Thursday, August 5, 2010

Not Everyone Deserves Job Interview Torture

Kabelo Chabalala

I know of a couple people who graduated from good universities in South Africa but struggle to get employment. Many of these people received good grades at university but crumble in job interviews. I think this is not because they can’t do the work they received the qualifications for but it is because of the process used to assess them during the interviewing process. So I have an appeal to all employers.

I would like to ask them to consider adopting the use of a questionnaire when assessing potential candidates for jobs. In May 2010 Statistics South Africa revealed that the number of the unemployed has risen. This is attributed to the global financial crisis. The number of those employed has fallen by 171 000 to 12.8 million. But many of these are in the informal sector, the people I am pleading for here are in the formal sector. They have obtained their diplomas and degrees from top universities like ours.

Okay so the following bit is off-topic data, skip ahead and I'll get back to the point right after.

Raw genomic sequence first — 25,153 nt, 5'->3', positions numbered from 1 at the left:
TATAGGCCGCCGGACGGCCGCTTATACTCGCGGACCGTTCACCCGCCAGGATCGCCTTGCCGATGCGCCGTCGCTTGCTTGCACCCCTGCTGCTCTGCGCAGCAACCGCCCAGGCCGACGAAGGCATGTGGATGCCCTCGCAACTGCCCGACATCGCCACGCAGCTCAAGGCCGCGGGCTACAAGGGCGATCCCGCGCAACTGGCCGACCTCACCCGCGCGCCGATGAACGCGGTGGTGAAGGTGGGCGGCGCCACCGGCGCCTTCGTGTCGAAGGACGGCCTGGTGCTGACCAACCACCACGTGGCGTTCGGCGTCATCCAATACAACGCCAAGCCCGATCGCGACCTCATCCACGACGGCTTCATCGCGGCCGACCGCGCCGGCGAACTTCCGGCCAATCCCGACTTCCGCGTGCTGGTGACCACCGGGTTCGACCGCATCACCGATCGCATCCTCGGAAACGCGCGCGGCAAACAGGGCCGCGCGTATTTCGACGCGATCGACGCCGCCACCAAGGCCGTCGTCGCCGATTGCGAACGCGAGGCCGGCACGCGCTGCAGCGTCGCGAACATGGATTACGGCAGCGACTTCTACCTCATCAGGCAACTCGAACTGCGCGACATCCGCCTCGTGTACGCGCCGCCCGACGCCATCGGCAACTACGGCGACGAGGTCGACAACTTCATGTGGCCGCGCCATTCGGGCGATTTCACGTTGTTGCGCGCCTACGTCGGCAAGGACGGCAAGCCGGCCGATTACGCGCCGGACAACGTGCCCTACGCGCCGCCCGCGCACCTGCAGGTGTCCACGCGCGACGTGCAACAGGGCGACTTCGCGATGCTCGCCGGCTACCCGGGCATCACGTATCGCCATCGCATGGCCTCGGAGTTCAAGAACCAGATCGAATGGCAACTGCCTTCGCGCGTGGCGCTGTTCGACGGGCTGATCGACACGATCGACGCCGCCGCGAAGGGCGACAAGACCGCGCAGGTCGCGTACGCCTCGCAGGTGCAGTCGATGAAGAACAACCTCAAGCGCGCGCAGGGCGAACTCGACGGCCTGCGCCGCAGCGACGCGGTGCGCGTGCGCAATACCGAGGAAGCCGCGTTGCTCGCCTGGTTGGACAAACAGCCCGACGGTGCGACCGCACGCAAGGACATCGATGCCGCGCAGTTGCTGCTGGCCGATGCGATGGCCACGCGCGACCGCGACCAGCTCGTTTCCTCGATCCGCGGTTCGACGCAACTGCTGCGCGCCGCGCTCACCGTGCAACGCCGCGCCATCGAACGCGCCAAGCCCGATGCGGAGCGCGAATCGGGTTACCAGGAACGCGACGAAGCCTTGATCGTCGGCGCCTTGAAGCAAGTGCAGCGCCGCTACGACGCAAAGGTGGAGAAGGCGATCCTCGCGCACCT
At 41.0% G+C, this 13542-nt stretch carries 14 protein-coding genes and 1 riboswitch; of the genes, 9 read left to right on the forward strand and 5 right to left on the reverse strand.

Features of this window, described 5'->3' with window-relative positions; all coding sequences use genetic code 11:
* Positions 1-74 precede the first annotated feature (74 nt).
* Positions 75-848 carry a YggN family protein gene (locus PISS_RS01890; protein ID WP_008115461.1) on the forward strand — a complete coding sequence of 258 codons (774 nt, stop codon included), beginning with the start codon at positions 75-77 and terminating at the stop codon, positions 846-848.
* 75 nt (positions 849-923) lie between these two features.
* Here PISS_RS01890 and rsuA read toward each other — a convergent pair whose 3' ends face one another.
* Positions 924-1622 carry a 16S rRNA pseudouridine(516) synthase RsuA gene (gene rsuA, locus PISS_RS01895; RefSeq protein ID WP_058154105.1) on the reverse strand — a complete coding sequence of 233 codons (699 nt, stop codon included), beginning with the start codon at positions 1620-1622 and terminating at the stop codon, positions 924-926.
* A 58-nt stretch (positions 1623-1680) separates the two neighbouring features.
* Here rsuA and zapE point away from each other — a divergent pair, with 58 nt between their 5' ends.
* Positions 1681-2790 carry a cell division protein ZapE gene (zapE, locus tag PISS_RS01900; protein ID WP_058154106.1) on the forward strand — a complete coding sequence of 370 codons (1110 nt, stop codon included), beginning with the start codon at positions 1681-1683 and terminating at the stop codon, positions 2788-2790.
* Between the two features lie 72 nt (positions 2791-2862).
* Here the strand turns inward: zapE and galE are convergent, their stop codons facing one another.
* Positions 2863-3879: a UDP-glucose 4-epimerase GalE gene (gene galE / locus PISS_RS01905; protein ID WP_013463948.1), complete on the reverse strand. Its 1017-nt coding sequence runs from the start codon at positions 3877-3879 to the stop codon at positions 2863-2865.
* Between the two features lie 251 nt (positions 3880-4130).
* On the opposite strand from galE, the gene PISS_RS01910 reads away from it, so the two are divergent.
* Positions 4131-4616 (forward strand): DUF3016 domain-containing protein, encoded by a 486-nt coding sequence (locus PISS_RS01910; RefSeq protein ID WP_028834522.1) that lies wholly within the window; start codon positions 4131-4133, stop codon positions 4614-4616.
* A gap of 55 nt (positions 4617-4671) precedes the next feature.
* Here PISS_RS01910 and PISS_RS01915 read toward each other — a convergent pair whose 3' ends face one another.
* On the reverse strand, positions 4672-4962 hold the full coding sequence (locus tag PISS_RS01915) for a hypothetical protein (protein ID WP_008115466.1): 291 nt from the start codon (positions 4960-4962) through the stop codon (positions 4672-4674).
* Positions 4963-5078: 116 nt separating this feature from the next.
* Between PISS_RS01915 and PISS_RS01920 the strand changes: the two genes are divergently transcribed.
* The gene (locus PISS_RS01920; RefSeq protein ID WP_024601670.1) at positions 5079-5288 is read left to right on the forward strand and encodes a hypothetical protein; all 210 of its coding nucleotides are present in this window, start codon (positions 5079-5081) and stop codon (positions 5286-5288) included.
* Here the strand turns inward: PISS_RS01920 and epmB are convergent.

So since they can’t verbalise their experience and tell potential employers about their skills I suggest a questionnaire.

This is because shy and soft spoken people can never change who they are. No matter how hard one tries, getting these people to speak would be a miracle. I believe vacant jobs should not be necessarily occupied through the formal route of passing an interview.

Let’s ask a few rhetorical questions – you may answer them if you want. Do we actually need a scientist to be outspoken? Should a computer programmer have verbal capabilities? As I said these are just rhetorical questions.

A questionnaire is one of the ways of salvaging poor fellow citizens who fail interviews. “The most important leg of a three legged stool is the one that is missing”. A questionnaire might be that vital leg that is missing. We can prescribe different pre-job assessments for various vacant jobs and make sure that we assess people in a more relevant way.

As an interviewer conducting an interview or giving someone a questionnaire to fill, both ways don’t give us a 100% guarantee of whether one is getting the full truth or not. Eventually it is the practical part of it that decides. It is when they start getting their hands dirty that we can confidently say they can do the work assigned to them.

Let us come up with new pre-job assessments and use different evaluations to suit specific candidates. For singers, actors and performers continue auditioning them; journalist, television and radio presenters interview them before you grant them their jobs. At the end of the day, employers have to customise all pre-job assessments to suit specific personalities or job descriptions.

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